When Proposition 13, California’s iconic property tax limit measure, went before voters in June 1978, the state’s governor, Jerry Brown, denounced it.
“It’s a ripoff,” Brown declared. “It’s a long-term tax increase.”
Two months later, after voters overwhelming endorsed the measure, Brown did a 180-degree pirouette, declaring himself a “born-again tax cutter.”
“No new taxes,” Brown promised. “Voters have told us they want a tax cut. They don’t want a shell game.”
Facing re-election to a second term later that year, Brown sponsored a state tax cut to obey, he said, the popular mandate.
Two months after winning re-election, Brown delivered his inaugural address and proposed an amendment to the U.S. Constitution requiring the federal government’s budget to be balanced.
“A constitutional convention to propose an amendment to balance the budget is unprecedented, but so is the political paralysis that prevents necessary action,” Brown said, blaming deficit spending for a sharp increase in inflation “as destructive to our social well-being as an invading army.”
Thereupon, Brown beseeched the state Legislature to pass a resolution supporting his call for a constitutional convention, touching off a circus-like round of legislative hearings.
It was carefully orchestrated political theater, clearly aimed at carving out a platform for Brown’s second run at the presidency in 1980 by portraying incumbent President Jimmy Carter as a spendthrift out of touch with popular support for austerity and tax cuts.
Brown garnered much media attention for his newly minted cause but his 1980 presidential run was a disaster, winning exactly one delegate to the Democratic convention. Carter later lost the presidency to Brown’s predecessor as governor, Ronald Reagan.
This bit of political history is offered because it seems to be repeating itself 45 years later.
Gov. Gavin Newsom, who is obviously trying to raise his national political profile for whatever reason, is now embracing his own amendment to the U.S. Constitution, adding gun control provisions emulating those in California.
It would raise the legal age for gun ownership to 21, require universal background checks, impose minimum waiting periods and institute an assault weapons ban.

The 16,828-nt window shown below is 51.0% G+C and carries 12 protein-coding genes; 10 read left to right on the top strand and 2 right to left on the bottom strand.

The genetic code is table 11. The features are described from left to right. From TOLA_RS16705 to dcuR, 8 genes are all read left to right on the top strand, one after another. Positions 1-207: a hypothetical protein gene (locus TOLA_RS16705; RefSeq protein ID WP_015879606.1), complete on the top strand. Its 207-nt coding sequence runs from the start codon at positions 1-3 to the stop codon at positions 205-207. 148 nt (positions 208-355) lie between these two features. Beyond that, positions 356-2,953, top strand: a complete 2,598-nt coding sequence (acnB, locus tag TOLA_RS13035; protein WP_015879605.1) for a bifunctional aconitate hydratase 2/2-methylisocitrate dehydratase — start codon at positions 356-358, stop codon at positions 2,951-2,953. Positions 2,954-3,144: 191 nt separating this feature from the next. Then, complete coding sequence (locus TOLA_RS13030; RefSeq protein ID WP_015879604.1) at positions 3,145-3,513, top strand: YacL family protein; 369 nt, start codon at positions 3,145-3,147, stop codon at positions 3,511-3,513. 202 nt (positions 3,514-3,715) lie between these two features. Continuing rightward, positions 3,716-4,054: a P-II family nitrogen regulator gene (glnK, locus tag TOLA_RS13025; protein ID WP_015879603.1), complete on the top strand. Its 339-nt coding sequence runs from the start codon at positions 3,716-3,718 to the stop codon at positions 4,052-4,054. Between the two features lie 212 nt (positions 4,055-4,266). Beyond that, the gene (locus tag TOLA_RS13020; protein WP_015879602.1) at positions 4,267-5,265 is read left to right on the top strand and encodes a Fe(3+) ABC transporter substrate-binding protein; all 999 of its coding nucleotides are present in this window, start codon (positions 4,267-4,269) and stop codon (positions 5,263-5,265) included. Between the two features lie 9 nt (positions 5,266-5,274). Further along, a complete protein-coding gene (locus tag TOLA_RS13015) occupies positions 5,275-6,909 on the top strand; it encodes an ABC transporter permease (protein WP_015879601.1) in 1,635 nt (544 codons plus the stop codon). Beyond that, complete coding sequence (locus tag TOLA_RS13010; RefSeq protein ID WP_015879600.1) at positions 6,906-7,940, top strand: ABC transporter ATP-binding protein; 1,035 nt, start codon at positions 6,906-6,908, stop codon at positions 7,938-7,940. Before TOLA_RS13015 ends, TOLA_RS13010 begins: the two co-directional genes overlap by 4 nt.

“We want to go on the offense and be for something and build a movement that’s bottom up, not top down,” he told Politico in advance of his announcement in June.
More recently, as a resolution was drafted in the Legislature to support Newsom’s crusade, he castigated the U.S. Supreme Court’s gun control decisions, much as Brown had pinned inflation on Carter 45 years earlier.
“This Supreme Court is that bad,” Newsom said. “The Bruen decision was that bad. When I say code red, this is code red. California’s led the nation on common sense gun safety laws.
“And we have the receipts,” Newsom added. “The efficacy of those laws is demonstrable. The data bears out – California’s gun death rates significantly declined since California’s leadership in this space.”
The cause-and-effect relationship Newsom poses is questionable, because there are many other factors affecting violent crime. Moreover, the state’s gun control laws are not as bulletproof as he implies.
California’s assault rifle ban is something of a joke. The targeted firearms are readily available in gun stores after undergoing a few cosmetic alterations that do nothing about their lethality. While law-abiding gun owners must go through paper hoops to buy new firearms, there’s a vigorous illicit market that allows the feloniously inclined to buy all the guns they want.
Like Brown’s effort, Newsom’s gun crusade is just a political stunt designed to garner him more national media attention. He has zero chance of getting his gun control amendment introduced, much less adopted, and he knows it.
Dan Walters is a CalMatters columnist.
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